Who Said It Would Be Easy?
By Joanna Palmer
College is hard. It’s not primarily the work. It’s not specifically the social scene. It’s not particularly being afraid of contracting a venereal disease. College is hard because a student is between being a child and becoming an adult. It’s a difficult balance between the two: A college student wants to stay up late and party like adults do, but still want to call home for money, mooch food from friends and cry over insignificant, isolated scenarios like children do. The one factor that remains constant from childhood to adulthood is stress. It may vary in the amount one retains and it may vary in what it is triggered by, but nonetheless, stress is always present in life.
As a child, one tends to become stressed by small, arbitrary events. Last picked at kickball, being caught picking your nose, having to learn the preamble to the Constitution; all of these events can cause stress to a child. When a person grows into an adult, he/she may assume that small infractions like these will no longer affect levels of stress. The University of Florida Counseling Center seems to think differently. One of their guidelines to reducing stress is to gain perspective of your problems by discussing them. This is true for a person at any age. My father always says, “This too shall pass.”
While irritating to hear, this statement is true. College students are wrapped in a slew of difficult choices and situations such as choosing the right major and career, taking the right steps to achieve their long term goals, and making safe choices that won’t come back to haunt them far into adulthood. However, with issues like social acceptance, pregnancy scares, peer pressure, exorbitant amounts of term papers and exams a student becomes overwhelmed and concerned primarily with the issues that affect them at the precise moment they are dealing with them. It becomes easy to forget what is to come in the future and how to deal with the issues that may arise later in life.
This is where the transition between child and adult becomes tricky. Although the student is dealing with adult issues, they manage them in a child like manner. This leads to child like reactions to stress. The Counseling Center names some of the symptoms of stress to be irritability, depression, anger, anxiety, mood swings, headaches and other physical ailments, and difficulty concentrating. All of these symptoms are reminiscent of an agitated child. It begs to question how college students are expected to manage their stress in an adult way, as the Counseling Center advises that they should: “Develop a balanced lifestyle“, “gain perspective by discussing problems” use relaxation techniques, “clarify your values and develop a sense of life meaning”.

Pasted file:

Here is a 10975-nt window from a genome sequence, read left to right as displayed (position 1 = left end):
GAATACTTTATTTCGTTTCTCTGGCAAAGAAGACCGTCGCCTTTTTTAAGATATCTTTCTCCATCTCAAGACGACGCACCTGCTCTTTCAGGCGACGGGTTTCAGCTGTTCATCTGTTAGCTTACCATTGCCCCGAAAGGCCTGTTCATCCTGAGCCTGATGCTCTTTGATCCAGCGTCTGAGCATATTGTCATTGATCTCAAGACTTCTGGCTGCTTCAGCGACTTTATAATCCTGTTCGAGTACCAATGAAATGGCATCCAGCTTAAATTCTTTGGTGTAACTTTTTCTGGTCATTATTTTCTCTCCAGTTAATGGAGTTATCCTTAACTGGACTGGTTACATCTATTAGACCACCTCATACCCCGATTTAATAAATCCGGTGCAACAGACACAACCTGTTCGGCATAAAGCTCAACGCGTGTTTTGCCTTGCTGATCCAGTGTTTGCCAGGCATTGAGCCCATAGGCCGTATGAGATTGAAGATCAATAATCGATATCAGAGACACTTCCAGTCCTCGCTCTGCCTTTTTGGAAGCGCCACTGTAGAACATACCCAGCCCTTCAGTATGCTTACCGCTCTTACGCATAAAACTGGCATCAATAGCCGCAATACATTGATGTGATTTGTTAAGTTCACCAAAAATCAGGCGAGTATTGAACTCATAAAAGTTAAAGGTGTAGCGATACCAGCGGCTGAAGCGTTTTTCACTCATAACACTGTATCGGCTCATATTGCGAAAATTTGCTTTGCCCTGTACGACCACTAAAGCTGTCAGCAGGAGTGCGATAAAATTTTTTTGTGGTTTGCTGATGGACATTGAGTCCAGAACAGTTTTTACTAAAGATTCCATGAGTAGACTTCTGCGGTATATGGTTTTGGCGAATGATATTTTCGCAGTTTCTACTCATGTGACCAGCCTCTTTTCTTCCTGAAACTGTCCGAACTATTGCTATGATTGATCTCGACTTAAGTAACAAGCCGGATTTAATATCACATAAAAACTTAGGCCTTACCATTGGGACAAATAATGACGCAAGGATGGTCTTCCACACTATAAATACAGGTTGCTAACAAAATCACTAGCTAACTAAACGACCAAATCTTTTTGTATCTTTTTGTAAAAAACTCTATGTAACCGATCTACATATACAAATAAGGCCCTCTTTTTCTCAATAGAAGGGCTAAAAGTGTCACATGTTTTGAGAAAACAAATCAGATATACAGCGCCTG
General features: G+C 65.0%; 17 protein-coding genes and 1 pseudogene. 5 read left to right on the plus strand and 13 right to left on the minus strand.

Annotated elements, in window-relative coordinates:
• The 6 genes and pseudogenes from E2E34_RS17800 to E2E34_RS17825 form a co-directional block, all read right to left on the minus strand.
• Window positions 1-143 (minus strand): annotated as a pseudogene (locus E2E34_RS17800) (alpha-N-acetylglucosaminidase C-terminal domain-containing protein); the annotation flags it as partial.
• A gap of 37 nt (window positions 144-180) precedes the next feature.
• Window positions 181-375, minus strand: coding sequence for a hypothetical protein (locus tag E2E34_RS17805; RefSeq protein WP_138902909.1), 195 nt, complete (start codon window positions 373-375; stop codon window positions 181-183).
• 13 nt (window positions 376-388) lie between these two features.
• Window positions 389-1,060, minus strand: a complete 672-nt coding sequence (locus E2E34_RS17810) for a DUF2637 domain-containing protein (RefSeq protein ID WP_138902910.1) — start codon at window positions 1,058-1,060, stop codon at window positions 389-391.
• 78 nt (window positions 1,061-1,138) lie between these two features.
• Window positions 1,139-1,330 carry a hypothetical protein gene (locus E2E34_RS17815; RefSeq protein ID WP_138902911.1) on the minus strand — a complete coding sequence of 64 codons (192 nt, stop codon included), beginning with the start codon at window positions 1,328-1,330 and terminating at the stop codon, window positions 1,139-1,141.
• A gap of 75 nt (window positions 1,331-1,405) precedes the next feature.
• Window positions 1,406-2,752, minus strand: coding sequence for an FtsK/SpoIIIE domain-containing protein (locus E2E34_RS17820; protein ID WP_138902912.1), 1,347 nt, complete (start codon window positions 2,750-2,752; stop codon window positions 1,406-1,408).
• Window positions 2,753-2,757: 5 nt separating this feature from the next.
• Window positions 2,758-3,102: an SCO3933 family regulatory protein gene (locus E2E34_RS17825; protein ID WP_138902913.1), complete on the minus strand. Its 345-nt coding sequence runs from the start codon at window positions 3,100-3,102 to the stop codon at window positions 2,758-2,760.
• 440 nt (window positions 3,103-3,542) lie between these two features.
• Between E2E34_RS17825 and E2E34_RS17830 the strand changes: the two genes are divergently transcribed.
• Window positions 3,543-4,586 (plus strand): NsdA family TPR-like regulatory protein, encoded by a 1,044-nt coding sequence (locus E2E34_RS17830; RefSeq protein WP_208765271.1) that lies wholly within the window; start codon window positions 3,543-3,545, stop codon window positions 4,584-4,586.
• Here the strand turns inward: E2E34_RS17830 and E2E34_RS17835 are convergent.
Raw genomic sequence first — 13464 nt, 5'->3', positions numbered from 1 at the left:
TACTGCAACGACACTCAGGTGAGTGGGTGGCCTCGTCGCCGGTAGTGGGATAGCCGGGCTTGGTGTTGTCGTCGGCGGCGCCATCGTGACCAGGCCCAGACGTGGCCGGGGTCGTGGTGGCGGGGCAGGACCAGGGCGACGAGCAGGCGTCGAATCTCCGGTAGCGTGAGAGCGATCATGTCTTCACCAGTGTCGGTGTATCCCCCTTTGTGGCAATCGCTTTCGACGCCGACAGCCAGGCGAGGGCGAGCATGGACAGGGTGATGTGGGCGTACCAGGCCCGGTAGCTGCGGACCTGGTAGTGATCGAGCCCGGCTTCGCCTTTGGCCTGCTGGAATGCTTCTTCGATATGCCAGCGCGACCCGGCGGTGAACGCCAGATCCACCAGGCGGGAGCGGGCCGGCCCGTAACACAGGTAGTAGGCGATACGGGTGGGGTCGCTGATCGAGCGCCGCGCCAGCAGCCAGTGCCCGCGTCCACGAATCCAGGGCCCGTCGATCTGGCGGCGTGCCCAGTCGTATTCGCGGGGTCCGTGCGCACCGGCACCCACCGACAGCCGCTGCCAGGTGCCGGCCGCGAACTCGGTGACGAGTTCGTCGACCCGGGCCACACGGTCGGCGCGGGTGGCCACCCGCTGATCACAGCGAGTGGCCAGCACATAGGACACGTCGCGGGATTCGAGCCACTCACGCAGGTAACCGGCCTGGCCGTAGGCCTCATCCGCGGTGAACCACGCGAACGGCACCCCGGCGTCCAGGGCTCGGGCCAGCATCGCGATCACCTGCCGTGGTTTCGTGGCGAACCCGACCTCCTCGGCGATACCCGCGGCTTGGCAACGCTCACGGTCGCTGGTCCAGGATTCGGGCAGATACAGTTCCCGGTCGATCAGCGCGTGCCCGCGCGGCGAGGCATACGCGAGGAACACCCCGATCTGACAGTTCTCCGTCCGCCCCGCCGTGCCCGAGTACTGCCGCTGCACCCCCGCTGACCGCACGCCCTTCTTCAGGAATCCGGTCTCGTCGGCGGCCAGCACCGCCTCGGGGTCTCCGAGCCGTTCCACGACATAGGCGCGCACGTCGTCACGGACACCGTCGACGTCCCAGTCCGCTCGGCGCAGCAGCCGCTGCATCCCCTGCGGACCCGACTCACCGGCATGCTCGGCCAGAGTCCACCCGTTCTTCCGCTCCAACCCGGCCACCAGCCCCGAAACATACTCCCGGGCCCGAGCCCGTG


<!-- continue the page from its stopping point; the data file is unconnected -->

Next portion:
Realizing that these are wise techniques to use in managing stress and going through with them calls for an extreme sense of maturity on the student’s part. While it is sound advice, the students also need to realize that dealing with such high levels of stress can reduce a college student to a feeling of childishness. They may feel as though their only option is to run home to their parents in search on solace. What the University of Florida’s team of counselors must understand is that these students must be taught that it is okay to have these feelings. They must grasp that stress is not something one can grow out of. Children experience it as well as adults, and at the juncture that they are at, a college student has every right and capability to experience stress in both ways: as a child and adult. They are dealing with issues that affect both sides of the spectrum. They are still living with immature people that act in childish ways such as starting rumors, badmouthing each other, and forming clicks. On the other hand, they are trying to balance work, studies, financial obligations, social prowess, and extracurricular endeavors.
Unless students are given the proper tools and information to appropriately differentiate between stress that “shall pass” and stress that includes factors that may affect the rest of their lives, they may be stuck inside their dorm rooms questioning whether it is worth it to come out. In addition to this, students must be taught that it is okay to allow childish issues cause stress, but that they must deal with the resulting stress in an adult way. Again, the balance between adulthood and childhood comes into fruition. Given a shove in the right direction, college students can make it on the adult side of the spectrum.